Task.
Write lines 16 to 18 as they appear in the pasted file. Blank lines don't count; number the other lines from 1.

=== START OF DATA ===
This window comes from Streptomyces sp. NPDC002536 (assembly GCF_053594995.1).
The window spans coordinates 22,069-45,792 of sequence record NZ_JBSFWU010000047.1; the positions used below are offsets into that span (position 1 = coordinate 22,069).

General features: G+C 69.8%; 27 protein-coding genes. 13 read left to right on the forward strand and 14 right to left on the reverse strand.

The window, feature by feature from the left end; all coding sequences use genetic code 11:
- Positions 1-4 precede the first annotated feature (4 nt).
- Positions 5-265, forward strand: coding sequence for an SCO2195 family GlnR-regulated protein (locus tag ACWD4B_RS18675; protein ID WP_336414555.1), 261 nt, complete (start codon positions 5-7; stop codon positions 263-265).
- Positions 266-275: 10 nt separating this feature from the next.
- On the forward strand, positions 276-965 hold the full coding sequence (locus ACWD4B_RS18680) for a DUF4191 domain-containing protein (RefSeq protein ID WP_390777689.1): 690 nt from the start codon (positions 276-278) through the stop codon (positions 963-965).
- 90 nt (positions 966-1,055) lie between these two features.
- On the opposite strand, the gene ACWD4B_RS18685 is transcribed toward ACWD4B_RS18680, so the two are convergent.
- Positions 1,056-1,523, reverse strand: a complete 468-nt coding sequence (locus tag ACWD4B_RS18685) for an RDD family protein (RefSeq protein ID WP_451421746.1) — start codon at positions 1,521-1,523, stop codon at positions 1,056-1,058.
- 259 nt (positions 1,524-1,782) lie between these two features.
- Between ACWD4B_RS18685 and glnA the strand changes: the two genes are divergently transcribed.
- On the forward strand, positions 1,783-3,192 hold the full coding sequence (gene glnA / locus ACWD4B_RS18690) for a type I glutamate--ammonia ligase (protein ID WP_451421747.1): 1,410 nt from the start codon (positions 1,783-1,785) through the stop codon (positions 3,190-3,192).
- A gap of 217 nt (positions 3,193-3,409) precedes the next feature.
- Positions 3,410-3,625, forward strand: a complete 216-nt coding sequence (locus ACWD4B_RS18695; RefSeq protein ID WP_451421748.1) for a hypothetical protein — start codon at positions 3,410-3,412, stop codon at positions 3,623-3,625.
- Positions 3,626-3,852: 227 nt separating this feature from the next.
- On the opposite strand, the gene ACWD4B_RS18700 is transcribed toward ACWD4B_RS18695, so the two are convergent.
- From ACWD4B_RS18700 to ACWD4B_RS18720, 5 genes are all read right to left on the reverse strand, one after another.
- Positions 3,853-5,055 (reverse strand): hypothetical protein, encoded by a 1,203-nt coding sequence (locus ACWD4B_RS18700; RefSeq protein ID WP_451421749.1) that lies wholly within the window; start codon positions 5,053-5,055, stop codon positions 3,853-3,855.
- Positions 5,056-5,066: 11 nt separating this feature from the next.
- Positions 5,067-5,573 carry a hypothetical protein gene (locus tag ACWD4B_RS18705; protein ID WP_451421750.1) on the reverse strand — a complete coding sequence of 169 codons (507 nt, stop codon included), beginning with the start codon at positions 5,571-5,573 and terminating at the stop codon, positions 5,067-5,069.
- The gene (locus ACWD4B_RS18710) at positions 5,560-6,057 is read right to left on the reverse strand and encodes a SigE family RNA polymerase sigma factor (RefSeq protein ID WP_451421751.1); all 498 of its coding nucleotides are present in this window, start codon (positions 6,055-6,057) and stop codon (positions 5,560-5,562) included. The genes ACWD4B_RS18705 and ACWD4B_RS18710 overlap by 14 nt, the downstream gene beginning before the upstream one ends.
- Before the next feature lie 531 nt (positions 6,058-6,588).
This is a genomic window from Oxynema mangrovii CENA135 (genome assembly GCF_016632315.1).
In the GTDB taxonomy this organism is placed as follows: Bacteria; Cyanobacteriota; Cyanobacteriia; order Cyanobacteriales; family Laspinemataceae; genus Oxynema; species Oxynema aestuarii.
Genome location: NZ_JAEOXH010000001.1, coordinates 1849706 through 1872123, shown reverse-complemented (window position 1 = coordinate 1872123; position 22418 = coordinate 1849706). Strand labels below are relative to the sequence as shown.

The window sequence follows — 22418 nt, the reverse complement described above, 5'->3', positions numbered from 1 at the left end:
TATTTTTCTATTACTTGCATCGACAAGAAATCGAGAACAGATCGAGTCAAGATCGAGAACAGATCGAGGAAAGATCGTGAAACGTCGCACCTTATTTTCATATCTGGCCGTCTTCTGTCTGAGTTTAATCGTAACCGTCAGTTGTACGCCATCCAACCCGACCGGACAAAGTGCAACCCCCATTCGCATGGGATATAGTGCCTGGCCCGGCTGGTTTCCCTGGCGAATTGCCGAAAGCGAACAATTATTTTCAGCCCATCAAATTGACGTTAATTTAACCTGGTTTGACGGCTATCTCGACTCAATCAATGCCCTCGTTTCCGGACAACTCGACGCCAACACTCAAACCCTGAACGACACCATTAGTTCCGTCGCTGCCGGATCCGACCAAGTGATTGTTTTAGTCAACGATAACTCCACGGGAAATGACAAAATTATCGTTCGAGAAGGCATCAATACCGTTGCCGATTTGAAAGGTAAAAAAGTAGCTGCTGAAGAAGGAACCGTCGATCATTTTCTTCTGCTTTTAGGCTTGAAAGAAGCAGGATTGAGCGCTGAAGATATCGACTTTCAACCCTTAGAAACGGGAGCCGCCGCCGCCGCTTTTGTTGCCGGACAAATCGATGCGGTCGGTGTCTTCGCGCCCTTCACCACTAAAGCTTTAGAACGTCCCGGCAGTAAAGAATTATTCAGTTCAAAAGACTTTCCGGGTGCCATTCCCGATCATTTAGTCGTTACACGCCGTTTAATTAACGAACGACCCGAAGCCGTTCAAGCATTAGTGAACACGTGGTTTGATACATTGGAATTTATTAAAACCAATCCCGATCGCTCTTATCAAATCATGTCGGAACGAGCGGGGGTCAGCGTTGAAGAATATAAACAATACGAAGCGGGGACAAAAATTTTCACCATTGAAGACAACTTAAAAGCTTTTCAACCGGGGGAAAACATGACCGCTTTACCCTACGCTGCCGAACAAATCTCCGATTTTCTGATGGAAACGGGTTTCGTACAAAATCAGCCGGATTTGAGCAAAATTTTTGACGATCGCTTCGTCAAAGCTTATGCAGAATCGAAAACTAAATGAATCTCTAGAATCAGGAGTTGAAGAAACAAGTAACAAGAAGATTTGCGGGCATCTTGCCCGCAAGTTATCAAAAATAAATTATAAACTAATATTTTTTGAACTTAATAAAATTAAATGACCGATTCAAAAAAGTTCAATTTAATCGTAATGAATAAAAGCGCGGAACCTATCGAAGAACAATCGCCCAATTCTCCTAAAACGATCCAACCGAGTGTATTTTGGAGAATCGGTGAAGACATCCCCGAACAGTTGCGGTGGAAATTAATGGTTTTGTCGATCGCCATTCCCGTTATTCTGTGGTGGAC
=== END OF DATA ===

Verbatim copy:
- Positions 3,410-3,625, forward strand: a complete 216-nt coding sequence (locus ACWD4B_RS18695; RefSeq protein ID WP_451421748.1) for a hypothetical protein — start codon at positions 3,410-3,412, stop codon at positions 3,623-3,625.
- Positions 3,626-3,852: 227 nt separating this feature from the next.
- On the opposite strand, the gene ACWD4B_RS18700 is transcribed toward ACWD4B_RS18695, so the two are convergent.